As Amazon continues to pursue major market share across numerous industries, electronics retailers, pharmacies, consumable manufacturers, department stores, food delivery companies and grocery stores stand among those sectors most impacted by the ecommerce giant’s expansion.
OK..so we're not saying you should rely on a crystal ball to see what your future looks like (although each to their own) - but the endearing Professor
Trelawney had the right idea. Looking ahead at what's coming down the line is just plain common sense when you are running any business. But this is particularly true for retailers.
There are many challenges distribution companies face, but one topic of conversation refuses to quieten down. The importance of delivering seamless online customer experiences so that the customers you have spent a small fortune trying to win, remain with you ...... and even better-become super fans. With the evergreen threat of Amazon Business (read our recent blog post here on that) showing no signs of slowing down, it is key that distribution companies of any type must become truly agile and deliver on high customer expectations (whilst keeping an eye on pricing and the bottom line).
Amazon is one step ahead of you
Being digitally led, Amazon Business is not only meeting customer requirements, but shaping them. Its speed of delivery, ease of use and efficient customer service are all contributing factors to today’s buyer expectations. It is this digital-first approach that poses a key challenge for traditional distributors attempting to compete, as Amazon is already at least one step ahead. Amazon Business is not facing the challenge of modernising its systems. Instead, it’s leading the way for the rest of the market to follow. For those distributors and manufacturers still running on-premise, disparate systems, transforming business operations to a modern, digital platform is step one to remaining competitive.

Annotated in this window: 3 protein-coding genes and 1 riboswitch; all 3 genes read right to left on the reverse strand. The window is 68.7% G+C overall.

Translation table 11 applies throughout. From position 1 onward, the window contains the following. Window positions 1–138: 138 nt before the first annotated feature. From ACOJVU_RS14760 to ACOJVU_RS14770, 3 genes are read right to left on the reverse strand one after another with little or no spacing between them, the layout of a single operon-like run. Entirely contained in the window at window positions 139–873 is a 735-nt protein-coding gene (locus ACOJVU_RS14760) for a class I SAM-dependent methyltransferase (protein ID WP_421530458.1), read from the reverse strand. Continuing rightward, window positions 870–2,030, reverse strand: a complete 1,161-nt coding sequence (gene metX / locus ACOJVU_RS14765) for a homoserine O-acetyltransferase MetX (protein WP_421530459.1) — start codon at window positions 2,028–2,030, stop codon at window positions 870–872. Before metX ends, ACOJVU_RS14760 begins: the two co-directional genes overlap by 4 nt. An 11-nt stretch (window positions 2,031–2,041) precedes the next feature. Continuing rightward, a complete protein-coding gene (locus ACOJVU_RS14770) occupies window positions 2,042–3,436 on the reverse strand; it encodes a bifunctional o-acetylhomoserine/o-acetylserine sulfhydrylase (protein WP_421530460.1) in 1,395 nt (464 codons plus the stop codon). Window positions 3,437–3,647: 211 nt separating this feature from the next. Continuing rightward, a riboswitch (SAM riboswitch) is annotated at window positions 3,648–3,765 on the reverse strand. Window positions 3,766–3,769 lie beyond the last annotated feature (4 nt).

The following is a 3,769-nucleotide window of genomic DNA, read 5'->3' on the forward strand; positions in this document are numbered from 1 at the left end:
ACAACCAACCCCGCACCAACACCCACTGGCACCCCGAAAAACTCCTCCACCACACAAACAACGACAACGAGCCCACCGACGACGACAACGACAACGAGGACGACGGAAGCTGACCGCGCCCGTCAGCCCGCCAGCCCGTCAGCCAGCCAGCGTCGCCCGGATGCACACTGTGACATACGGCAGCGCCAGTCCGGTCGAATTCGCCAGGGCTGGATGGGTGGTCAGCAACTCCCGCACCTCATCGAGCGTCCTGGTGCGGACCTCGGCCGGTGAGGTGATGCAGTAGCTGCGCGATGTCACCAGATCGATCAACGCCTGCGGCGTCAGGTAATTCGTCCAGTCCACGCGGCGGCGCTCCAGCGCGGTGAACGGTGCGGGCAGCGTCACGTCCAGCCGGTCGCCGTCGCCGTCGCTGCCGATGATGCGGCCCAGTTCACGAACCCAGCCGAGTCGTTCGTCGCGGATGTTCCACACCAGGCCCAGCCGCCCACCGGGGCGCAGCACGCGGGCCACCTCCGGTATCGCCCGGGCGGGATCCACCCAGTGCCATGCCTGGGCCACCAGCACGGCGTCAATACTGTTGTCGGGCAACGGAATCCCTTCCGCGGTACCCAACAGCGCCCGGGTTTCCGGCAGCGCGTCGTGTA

There are many challenges distribution companies face, but one topic of conversation refuses to quieten down. Delivering B2C online customer experiences in a B2B environment. With the evergreen threat of Amazon Business (read our recent blog post here on that) showing no signs of slowing down, it is key that distribution companies of any type must become truly agile and deliver on customer expectations (whilst keeping an eye on pricing and the bottom line).
But what about the business-to-business world? Perhaps less well known, but equally as prevailing, is Amazons recent move to B2B with the launch of the Amazon Business platform, a B2B marketplace where more than half of Britains biggest listed companies are buying their everyday office supplies according to a recent article in The Telegraph, and it is expanding rapidly across key territories in Europe. This evolution in Amazon's portfolio is putting the same pressure on wholesale distribution and manufacturing businesses that retailers are now well accustomed to.
With the uncertainty of Brexit, minimum wage changes coming in and stock pilling of goods, it's fair to say there are challenges (but also opportunities) facing all segments of the food and beverage (F&B) industry. In the high volume, low margin wholesale model, increases in operating costs cannot easily be absorbed and can result in increased costs in the food and drink supply chain.
If it's been a while since you last updated your business systems, don't be embarrassed - you are not alone.
In fact Forresters predict nearly half of customers who rely on an ERP system are on releases that are two versions behind the current release, which may be four years old or more.
But why should it matter? If it isn't broken don't fix it - right? Wrong.